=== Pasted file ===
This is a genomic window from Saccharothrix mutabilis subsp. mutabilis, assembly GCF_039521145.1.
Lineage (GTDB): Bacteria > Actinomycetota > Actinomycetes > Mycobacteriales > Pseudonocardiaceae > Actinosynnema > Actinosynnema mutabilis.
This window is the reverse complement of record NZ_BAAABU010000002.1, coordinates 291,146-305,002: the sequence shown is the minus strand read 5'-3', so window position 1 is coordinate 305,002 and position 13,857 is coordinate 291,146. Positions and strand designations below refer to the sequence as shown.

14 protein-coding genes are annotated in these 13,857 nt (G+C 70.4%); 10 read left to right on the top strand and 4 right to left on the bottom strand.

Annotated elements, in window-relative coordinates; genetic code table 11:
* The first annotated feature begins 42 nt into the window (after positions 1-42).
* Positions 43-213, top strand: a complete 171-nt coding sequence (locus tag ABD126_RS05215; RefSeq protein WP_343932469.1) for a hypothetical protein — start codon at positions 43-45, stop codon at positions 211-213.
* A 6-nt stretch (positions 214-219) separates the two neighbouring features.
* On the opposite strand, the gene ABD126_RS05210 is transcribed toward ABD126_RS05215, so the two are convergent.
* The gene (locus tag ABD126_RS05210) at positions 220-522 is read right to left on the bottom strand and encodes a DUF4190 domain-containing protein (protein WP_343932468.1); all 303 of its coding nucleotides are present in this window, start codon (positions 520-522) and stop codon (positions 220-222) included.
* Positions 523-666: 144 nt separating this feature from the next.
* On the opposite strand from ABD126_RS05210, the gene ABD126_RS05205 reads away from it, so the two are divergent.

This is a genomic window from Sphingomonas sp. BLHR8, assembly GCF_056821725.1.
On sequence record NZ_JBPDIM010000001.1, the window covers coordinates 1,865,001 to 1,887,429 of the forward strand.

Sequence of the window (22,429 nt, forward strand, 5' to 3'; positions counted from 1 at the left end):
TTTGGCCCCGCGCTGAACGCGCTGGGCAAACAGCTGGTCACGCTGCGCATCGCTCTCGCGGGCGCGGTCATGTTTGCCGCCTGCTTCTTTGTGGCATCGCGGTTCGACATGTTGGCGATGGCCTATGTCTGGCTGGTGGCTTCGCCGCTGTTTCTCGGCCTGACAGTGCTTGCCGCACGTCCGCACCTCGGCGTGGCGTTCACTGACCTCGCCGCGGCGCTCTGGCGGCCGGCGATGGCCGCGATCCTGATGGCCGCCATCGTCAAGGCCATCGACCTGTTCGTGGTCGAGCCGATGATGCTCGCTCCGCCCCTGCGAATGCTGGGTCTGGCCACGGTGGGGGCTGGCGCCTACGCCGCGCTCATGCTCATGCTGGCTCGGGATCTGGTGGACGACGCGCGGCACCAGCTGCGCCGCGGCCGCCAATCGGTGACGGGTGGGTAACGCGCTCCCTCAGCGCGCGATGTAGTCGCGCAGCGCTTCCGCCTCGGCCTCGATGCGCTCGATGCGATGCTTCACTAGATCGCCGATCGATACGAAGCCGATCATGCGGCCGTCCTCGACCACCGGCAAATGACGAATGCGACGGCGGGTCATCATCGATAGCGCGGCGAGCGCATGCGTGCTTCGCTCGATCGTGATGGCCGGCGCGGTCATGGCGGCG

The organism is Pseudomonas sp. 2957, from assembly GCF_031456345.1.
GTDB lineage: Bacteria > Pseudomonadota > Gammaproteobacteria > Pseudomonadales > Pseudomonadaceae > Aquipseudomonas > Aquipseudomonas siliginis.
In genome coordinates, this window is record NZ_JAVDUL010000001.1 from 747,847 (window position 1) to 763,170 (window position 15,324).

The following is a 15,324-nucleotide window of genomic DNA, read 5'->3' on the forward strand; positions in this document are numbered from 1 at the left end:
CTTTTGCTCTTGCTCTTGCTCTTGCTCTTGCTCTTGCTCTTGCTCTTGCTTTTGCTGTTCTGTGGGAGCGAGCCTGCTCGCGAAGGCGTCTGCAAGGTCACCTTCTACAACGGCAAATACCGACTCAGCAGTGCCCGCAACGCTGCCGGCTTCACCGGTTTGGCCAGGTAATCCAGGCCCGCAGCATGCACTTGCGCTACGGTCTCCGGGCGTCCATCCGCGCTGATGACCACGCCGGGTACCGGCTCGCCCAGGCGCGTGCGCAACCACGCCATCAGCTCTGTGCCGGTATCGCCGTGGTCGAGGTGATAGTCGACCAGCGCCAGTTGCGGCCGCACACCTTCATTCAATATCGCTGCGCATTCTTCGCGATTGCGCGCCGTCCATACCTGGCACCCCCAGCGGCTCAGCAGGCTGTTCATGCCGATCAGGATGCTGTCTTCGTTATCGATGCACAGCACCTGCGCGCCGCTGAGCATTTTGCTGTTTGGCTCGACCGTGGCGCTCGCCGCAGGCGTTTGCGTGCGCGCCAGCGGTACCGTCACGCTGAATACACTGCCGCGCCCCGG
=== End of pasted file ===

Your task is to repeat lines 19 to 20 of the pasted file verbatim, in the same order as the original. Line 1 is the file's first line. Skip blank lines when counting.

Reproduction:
In genome coordinates, this window is record NZ_JAVDUL010000001.1 from 747,847 (window position 1) to 763,170 (window position 15,324).

The following is a 15,324-nucleotide window of genomic DNA, read 5'->3' on the forward strand; positions in this document are numbered from 1 at the left end: